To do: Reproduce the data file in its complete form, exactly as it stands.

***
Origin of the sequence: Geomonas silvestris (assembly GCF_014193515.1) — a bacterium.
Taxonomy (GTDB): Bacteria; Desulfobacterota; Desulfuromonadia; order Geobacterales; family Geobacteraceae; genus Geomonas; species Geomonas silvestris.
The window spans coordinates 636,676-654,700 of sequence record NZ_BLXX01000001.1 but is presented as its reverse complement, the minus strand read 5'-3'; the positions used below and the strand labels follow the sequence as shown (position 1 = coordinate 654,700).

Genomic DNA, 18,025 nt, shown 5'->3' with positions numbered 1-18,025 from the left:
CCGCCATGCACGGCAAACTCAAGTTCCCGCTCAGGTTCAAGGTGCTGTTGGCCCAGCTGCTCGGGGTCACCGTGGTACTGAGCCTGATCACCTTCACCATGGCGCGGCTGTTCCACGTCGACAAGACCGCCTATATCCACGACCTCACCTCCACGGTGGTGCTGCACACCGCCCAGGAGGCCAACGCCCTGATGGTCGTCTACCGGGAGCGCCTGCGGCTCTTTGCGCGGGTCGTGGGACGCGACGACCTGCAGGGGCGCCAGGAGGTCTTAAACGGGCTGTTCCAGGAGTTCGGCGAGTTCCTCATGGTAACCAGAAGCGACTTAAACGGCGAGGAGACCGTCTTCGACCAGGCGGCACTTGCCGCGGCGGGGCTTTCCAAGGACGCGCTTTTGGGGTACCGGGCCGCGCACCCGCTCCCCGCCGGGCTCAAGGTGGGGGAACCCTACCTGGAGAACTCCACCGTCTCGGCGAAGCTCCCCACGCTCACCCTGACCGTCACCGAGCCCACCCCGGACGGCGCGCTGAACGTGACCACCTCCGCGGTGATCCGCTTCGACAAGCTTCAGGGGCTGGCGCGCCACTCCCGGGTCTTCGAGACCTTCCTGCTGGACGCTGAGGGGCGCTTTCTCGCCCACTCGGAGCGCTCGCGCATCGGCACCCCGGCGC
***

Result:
Origin of the sequence: Geomonas silvestris (assembly GCF_014193515.1) — a bacterium.
Taxonomy (GTDB): Bacteria; Desulfobacterota; Desulfuromonadia; order Geobacterales; family Geobacteraceae; genus Geomonas; species Geomonas silvestris.
The window spans coordinates 636,676-654,700 of sequence record NZ_BLXX01000001.1 but is presented as its reverse complement, the minus strand read 5'-3'; the positions used below and the strand labels follow the sequence as shown (position 1 = coordinate 654,700).

Genomic DNA, 18,025 nt, shown 5'->3' with positions numbered 1-18,025 from the left:
CCGCCATGCACGGCAAACTCAAGTTCCCGCTCAGGTTCAAGGTGCTGTTGGCCCAGCTGCTCGGGGTCACCGTGGTACTGAGCCTGATCACCTTCACCATGGCGCGGCTGTTCCACGTCGACAAGACCGCCTATATCCACGACCTCACCTCCACGGTGGTGCTGCACACCGCCCAGGAGGCCAACGCCCTGATGGTCGTCTACCGGGAGCGCCTGCGGCTCTTTGCGCGGGTCGTGGGACGCGACGACCTGCAGGGGCGCCAGGAGGTCTTAAACGGGCTGTTCCAGGAGTTCGGCGAGTTCCTCATGGTAACCAGAAGCGACTTAAACGGCGAGGAGACCGTCTTCGACCAGGCGGCACTTGCCGCGGCGGGGCTTTCCAAGGACGCGCTTTTGGGGTACCGGGCCGCGCACCCGCTCCCCGCCGGGCTCAAGGTGGGGGAACCCTACCTGGAGAACTCCACCGTCTCGGCGAAGCTCCCCACGCTCACCCTGACCGTCACCGAGCCCACCCCGGACGGCGCGCTGAACGTGACCACCTCCGCGGTGATCCGCTTCGACAAGCTTCAGGGGCTGGCGCGCCACTCCCGGGTCTTCGAGACCTTCCTGCTGGACGCTGAGGGGCGCTTTCTCGCCCACTCGGAGCGCTCGCGCATCGGCACCCCGGCGC